Indonesian workers’ movement rising but activists face crackdown

Last year Indonesia was shaken by a strike wave, as workers’ confidence to fight against low wages and insecure casual contracts grew. But in recent months the bosses and police, backed by the Indonesian government, have begun to crack down.

Several union activists and leaders have received summons notices in relation to a range of strikes, some dating back to 2010. Sulthoni Farras, a leader of the Indonesian union federation Progresip as well as a member of Indonesian socialist organisation KPO-PRP, is now formally a suspect of “misconduct” in a strike that took place in September 2012 in the industrial area of Bekasi, near Jakarta.

Another Progresip leader, Bona Ventura is facing charges of defamation, as are two KPO-PRP members in Yogyakarta. Another two union activists from the larger FSPMI union federation have also been told they are suspected of falsifying union documents.

A strike movement is growing in Indonesia

On the Sunday before he went in to face police 600 people rallied in Bekasi to demand the police drop the charges against Sulthoni, and another rally was held at the police station on the day.

Left organisations and unions from Australia and across Asia have also sent letters of protest to the police and to the Indonesian President.

Strike wave

In Bekasi in particular, demonstrations, actions, mass meetings and protests were an almost daily occurrence throughout 2012.

While the Indonesian economy continues to grow, Indonesian workers are fed up with the terrible workplace conditions. In particular there are protests against outsourcing and contract work, practices that make it very easy for employers to sack workers that unionise, using the excuse their contract has expired.

The other major issues are low wages, unpaid overtime, wage cutting, and employers failing to provide basic social security and welfare as required by law.

Indonesian union activists trace the rise in strikes to confidence workers across Indonesia have drawn from strike victories in recent years. In 2011 Freeport workers in Papua won large wage increases after months on strike and a trade union campaign succeeded in forcing the passage of a new social security law through parliament. This was followed on 27 January, 2012 with a mass strike demanding an increase in the minimum wage, blocking the large toll roads of Jakarta, and effectively paralysing the city.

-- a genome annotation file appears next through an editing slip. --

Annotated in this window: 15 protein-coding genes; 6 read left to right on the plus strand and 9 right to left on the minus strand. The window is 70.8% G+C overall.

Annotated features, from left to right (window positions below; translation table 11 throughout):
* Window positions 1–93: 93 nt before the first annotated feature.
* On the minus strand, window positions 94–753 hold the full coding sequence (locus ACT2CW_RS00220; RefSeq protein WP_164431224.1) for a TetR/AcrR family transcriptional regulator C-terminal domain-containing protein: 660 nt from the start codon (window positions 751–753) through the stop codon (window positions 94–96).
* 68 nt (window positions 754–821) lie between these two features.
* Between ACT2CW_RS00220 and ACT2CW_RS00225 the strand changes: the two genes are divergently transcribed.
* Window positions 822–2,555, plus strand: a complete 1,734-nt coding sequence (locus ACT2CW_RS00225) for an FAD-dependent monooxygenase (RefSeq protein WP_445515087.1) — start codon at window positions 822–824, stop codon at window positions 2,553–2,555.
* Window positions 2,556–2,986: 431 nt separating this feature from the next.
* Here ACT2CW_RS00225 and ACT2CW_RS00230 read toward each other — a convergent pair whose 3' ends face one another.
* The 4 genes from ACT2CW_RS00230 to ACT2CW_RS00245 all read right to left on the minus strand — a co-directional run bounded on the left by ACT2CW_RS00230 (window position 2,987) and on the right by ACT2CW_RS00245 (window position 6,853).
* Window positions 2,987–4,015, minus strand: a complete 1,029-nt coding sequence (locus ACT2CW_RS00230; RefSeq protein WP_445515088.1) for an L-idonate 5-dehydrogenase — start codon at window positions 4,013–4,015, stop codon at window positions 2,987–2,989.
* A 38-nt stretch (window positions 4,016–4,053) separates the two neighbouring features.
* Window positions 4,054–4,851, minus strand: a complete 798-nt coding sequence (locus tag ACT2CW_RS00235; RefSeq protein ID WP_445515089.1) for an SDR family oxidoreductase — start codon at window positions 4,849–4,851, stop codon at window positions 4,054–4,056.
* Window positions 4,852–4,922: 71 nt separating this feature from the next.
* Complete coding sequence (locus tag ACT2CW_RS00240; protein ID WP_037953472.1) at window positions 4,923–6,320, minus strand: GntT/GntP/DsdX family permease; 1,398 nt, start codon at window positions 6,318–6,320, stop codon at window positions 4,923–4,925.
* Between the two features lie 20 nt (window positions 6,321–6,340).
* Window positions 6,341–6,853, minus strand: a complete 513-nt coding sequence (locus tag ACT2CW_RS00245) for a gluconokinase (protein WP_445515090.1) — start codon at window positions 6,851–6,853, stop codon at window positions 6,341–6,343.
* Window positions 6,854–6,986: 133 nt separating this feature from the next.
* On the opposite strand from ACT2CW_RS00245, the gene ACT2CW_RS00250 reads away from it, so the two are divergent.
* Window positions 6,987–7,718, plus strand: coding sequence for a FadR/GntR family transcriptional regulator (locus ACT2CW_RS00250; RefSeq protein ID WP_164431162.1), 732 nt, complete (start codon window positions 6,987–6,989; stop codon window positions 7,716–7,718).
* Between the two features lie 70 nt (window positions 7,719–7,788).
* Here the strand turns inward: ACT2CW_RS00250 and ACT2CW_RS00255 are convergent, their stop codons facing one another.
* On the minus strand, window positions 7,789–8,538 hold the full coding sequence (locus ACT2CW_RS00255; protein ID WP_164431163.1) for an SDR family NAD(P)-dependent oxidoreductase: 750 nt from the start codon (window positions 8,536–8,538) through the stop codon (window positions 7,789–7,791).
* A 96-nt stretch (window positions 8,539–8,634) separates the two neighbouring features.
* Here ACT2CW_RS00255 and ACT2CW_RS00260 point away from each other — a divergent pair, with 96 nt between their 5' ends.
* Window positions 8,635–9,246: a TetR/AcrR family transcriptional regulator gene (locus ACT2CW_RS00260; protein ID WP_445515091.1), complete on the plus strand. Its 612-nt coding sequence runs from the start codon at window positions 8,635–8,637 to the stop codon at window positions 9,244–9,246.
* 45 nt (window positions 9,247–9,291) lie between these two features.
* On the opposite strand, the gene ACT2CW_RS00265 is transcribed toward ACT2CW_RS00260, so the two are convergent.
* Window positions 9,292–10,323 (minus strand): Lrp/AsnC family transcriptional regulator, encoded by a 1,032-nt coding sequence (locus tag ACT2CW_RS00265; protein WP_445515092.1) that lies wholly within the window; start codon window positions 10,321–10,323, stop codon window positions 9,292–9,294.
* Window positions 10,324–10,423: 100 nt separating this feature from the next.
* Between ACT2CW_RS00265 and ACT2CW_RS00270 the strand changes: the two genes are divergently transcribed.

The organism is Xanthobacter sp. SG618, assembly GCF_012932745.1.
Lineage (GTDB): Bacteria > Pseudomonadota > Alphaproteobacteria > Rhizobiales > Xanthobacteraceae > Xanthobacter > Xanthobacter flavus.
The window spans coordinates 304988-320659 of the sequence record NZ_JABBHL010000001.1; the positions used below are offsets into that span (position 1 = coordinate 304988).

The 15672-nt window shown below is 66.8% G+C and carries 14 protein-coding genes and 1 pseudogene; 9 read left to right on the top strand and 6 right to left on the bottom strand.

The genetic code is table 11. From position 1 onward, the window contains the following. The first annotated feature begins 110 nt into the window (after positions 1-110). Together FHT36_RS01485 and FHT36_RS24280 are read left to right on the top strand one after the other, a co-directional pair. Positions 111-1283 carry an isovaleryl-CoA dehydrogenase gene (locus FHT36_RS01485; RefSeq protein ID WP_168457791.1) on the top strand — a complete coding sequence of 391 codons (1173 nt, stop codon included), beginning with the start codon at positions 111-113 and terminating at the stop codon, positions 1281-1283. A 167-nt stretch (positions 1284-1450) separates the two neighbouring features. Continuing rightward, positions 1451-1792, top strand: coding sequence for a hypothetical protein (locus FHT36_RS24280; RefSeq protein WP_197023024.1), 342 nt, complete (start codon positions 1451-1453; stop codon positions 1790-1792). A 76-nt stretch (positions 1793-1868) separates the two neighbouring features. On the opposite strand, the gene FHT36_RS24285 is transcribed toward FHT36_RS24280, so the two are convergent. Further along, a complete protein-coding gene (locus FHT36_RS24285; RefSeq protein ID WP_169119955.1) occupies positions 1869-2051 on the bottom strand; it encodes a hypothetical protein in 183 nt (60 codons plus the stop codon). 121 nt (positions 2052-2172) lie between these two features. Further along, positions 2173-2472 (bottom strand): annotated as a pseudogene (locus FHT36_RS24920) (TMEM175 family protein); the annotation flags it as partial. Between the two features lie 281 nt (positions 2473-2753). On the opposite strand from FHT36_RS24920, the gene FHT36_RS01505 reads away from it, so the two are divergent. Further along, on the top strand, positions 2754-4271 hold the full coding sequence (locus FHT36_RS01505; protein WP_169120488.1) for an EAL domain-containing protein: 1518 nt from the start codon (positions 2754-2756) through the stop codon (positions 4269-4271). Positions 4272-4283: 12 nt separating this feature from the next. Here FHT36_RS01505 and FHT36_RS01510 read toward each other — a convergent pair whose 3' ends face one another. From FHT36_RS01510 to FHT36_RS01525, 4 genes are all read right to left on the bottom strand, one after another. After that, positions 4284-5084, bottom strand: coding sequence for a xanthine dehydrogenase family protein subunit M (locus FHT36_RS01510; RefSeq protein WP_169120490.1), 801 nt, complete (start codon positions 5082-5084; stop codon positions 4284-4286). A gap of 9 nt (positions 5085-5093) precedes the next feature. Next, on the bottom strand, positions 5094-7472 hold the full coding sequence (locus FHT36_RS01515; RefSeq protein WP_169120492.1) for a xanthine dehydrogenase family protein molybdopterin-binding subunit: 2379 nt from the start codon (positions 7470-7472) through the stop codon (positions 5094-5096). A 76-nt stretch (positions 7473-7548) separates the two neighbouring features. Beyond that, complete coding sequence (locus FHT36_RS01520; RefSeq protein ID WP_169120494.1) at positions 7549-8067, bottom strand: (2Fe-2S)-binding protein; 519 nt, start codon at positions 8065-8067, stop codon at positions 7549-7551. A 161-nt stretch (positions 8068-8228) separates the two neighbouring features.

Then, on 3 October, 2012 over three million workers took to the streets in a nation-wide strike to demand an end to outsourcing and low wages.

This resulted in another win, with outsourcing being made illegal and many local governments significantly raising the minimum wage. In Jakarta it was increased by 44 per cent. However, after an outcry from business, President Yudhoyono exempted labour-intensive industries like textiles, and small businesses, from paying the higher wages as well as allowing outsourcing to continue in five industrial sectors. But in 2013, as the cost of basic goods such as electricity and fuel continue to rise, workers still find it difficult to make ends meet regardless of any increase in wages.

Since October 2012, factory-based struggles have continued, often with workers from surrounding factories taking action in solidarity.

Lilis, who works in a Bekasi factory producing wigs, told Solidarity, “There are about 1000 workers in our factory, mostly women, and almost all of them have joined the union. We joined because we want all contract and casual workers to receive permanent positions. Also we are fighting for basic rights that include maternity leave, our uniforms be replaced every two years, and our meals provided without the money being cut from our wages.

“On September 7 we took strike action. And we won! They promised everyone would be made full time workers and we also won all the basic rights we had been demanding.”

However, since then not all these things have been implemented. There have been a couple of major setbacks for the movement. Many union leaders have signed an “industrial harmony” agreement with local authorities, employer organisations and police that restricts workers’ ability to strike or take other action.

Union activists have faced victimisation. In Lilis’s factory, she explained, “On December 6, we 12 organisers were called in by the police. They said that our action on September 7 had been illegal, so since then we have been banned from entering the factory.”

Another major problem is the use of thugs and even the army against the workers in an attempt to break the workplace unions.

The latest challenge is the legal crackdown on union activists. International solidarity will be important in ensuring that the bosses are not able to stifle the workers’ struggles in Indonesia.

Send messages of support to: [email protected]

Vivian Honan


Solidarity meetings

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